Rifle votes to participate in Rural Jump Start program
An economic effort that’s helped Western Slope communities lure start-up companies is beginning to make headway in Garfield County.
The Rural Jump-Start Program is offered through Colorado’s Office of Economic Development and International Trade. It aims to help economically distressed communities attract new businesses and jobs by providing various tax credits, exemptions and refunds. So far, governing bodies for New Castle, Silt and Garfield County have offered their official support.
Rifle City Council joined that list March 17 after unanimously passing a resolution that authorized participation in the program. Once the area is designated as a rural jump start zone, new businesses can receive various incentive payments and tax relief.
For Rifle, this includes credits, exemptions and refunds through municipal personal property taxes.
“I would anticipate that this would be fairly minimal revenue,” Rifle’s Main Street Manager Kim Burner said. “It’s just another tool for economic development.”
The tax credits for personal property are essentially in relation to capital and not actual land property. Meanwhile, employees of new businesses receive a tax credit for 100% of state income taxes through the jump start zone.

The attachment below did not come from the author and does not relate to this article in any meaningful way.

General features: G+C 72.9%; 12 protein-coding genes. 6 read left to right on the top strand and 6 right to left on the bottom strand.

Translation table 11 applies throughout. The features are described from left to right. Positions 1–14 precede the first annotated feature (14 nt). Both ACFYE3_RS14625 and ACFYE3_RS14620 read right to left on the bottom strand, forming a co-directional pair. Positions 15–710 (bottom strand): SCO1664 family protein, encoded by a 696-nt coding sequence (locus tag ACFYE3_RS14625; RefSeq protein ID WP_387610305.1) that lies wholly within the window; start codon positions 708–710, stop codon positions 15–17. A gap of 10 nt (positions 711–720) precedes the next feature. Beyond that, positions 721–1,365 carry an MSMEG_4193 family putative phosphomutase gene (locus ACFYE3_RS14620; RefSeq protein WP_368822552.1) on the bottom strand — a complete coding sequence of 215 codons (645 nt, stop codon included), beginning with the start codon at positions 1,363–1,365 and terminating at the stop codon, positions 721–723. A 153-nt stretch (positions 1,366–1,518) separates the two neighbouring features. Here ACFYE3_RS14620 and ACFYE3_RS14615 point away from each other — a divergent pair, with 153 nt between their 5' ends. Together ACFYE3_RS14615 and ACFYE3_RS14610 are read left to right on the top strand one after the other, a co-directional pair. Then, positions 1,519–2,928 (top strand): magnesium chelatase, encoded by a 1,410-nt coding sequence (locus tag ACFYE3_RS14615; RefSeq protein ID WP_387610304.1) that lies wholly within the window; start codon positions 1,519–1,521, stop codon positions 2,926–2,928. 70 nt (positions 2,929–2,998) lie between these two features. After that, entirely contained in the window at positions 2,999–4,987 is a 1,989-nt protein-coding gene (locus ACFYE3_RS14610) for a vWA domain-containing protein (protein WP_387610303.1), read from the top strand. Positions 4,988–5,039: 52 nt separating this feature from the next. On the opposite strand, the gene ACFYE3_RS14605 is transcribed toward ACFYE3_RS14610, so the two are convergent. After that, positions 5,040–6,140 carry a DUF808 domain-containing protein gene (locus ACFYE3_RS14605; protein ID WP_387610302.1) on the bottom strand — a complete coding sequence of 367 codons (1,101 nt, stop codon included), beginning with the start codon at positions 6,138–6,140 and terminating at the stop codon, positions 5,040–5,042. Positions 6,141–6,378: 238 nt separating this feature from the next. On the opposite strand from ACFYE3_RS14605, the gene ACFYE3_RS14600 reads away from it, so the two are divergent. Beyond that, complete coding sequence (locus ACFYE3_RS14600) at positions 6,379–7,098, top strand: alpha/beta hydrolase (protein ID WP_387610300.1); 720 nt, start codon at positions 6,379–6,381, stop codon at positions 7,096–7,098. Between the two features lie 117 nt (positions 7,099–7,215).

In order for any prospective business to be eligible for the jump start program, they cannot compete with existing businesses and have to bring a new product unique to the area.
“It has to be a completely new industry,” Burner said.
But city council members questioned whether it was worth forgoing tax revenue to participate in the program.
“It’s something to make towards economic progress, but is it really anything?” Council member Sean Strode said. “I was worried about tax ramifications.”
Burner cited examples of Rio Blanco County attracting new businesses through the use of the jump start program.
On Tuesday, Executive Director for Montrose Economic Development office Sandy Head said the city of Montrose, which launched the jump start program about five years ago, has already seen a number of applications.
“The first four candidates we had were not granted the status because someone over on the (Front Range) didn’t have an exact product but similar,” she said.
But once the state extended the program through House Bill 20-1003, rendered the competition clause to zone-specific only, that “opened the doors,” Head said.
“We did last year secure a company that was totally interested in the rural jump start and they were a start up,” she said. Examples of successful jump start companies include Doordash and Liftoff.
Head echoed Burner’s sentiment, saying the jump start program “is another tool in the economic tool box.”
“I definitely would urge them to move forward and make an application, because it really does help — especially with startups,” she said.
With the approval, Burner said the Rifle Regional Economic Cooperation and Colorado Mountain College will partner up with Rifle to oversee the program, facilitate applications and provide updates to the city.
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